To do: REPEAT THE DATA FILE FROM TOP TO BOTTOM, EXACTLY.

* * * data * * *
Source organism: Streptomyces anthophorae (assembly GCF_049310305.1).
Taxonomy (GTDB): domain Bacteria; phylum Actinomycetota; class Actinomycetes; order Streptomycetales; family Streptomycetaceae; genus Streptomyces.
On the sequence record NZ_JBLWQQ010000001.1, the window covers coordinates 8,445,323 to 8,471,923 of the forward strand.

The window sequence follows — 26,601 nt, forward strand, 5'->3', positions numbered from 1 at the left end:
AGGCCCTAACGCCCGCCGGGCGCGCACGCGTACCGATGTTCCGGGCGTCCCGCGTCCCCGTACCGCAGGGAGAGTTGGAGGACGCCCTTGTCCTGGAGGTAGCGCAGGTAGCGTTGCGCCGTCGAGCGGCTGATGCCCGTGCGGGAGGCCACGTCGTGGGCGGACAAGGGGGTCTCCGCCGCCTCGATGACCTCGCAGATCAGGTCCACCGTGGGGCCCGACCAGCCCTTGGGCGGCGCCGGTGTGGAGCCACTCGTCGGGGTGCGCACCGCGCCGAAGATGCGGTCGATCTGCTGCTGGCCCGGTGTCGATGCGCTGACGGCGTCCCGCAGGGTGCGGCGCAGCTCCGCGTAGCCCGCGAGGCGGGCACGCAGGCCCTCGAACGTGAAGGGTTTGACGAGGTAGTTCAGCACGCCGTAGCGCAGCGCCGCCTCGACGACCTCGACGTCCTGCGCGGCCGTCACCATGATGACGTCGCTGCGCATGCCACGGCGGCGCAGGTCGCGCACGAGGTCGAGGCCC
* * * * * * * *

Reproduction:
Source organism: Streptomyces anthophorae (assembly GCF_049310305.1).
Taxonomy (GTDB): domain Bacteria; phylum Actinomycetota; class Actinomycetes; order Streptomycetales; family Streptomycetaceae; genus Streptomyces.
On the sequence record NZ_JBLWQQ010000001.1, the window covers coordinates 8,445,323 to 8,471,923 of the forward strand.

The window sequence follows — 26,601 nt, forward strand, 5'->3', positions numbered from 1 at the left end:
AGGCCCTAACGCCCGCCGGGCGCGCACGCGTACCGATGTTCCGGGCGTCCCGCGTCCCCGTACCGCAGGGAGAGTTGGAGGACGCCCTTGTCCTGGAGGTAGCGCAGGTAGCGTTGCGCCGTCGAGCGGCTGATGCCCGTGCGGGAGGCCACGTCGTGGGCGGACAAGGGGGTCTCCGCCGCCTCGATGACCTCGCAGATCAGGTCCACCGTGGGGCCCGACCAGCCCTTGGGCGGCGCCGGTGTGGAGCCACTCGTCGGGGTGCGCACCGCGCCGAAGATGCGGTCGATCTGCTGCTGGCCCGGTGTCGATGCGCTGACGGCGTCCCGCAGGGTGCGGCGCAGCTCCGCGTAGCCCGCGAGGCGGGCACGCAGGCCCTCGAACGTGAAGGGTTTGACGAGGTAGTTCAGCACGCCGTAGCGCAGCGCCGCCTCGACGACCTCGACGTCCTGCGCGGCCGTCACCATGATGACGTCGCTGCGCATGCCACGGCGGCGCAGGTCGCGCACGAGGTCGAGGCCC